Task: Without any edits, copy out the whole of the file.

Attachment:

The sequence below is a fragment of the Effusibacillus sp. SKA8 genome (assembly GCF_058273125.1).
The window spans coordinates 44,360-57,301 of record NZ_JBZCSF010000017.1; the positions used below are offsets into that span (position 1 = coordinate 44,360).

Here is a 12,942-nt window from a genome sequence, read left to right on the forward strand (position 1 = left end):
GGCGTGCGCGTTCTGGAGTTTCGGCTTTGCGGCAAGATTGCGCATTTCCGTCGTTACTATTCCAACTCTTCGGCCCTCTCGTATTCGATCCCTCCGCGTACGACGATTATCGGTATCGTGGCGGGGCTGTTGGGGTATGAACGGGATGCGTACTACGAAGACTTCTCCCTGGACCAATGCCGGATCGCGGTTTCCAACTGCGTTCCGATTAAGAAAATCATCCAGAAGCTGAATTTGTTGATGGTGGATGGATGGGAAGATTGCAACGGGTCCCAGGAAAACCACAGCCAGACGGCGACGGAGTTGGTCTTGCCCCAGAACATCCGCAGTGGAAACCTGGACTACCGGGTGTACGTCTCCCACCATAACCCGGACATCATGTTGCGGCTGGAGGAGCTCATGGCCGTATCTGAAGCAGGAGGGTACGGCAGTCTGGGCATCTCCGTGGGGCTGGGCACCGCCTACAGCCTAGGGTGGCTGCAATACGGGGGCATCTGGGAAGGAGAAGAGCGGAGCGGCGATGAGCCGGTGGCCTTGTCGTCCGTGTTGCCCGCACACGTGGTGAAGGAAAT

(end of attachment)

The sequence below is a fragment of the Effusibacillus sp. SKA8 genome (assembly GCF_058273125.1).
The window spans coordinates 44,360-57,301 of record NZ_JBZCSF010000017.1; the positions used below are offsets into that span (position 1 = coordinate 44,360).

Here is a 12,942-nt window from a genome sequence, read left to right on the forward strand (position 1 = left end):
GGCGTGCGCGTTCTGGAGTTTCGGCTTTGCGGCAAGATTGCGCATTTCCGTCGTTACTATTCCAACTCTTCGGCCCTCTCGTATTCGATCCCTCCGCGTACGACGATTATCGGTATCGTGGCGGGGCTGTTGGGGTATGAACGGGATGCGTACTACGAAGACTTCTCCCTGGACCAATGCCGGATCGCGGTTTCCAACTGCGTTCCGATTAAGAAAATCATCCAGAAGCTGAATTTGTTGATGGTGGATGGATGGGAAGATTGCAACGGGTCCCAGGAAAACCACAGCCAGACGGCGACGGAGTTGGTCTTGCCCCAGAACATCCGCAGTGGAAACCTGGACTACCGGGTGTACGTCTCCCACCATAACCCGGACATCATGTTGCGGCTGGAGGAGCTCATGGCCGTATCTGAAGCAGGAGGGTACGGCAGTCTGGGCATCTCCGTGGGGCTGGGCACCGCCTACAGCCTAGGGTGGCTGCAATACGGGGGCATCTGGGAAGGAGAAGAGCGGAGCGGCGATGAGCCGGTGGCCTTGTCGTCCGTGTTGCCCGCACACGTGGTGAAGGAAAT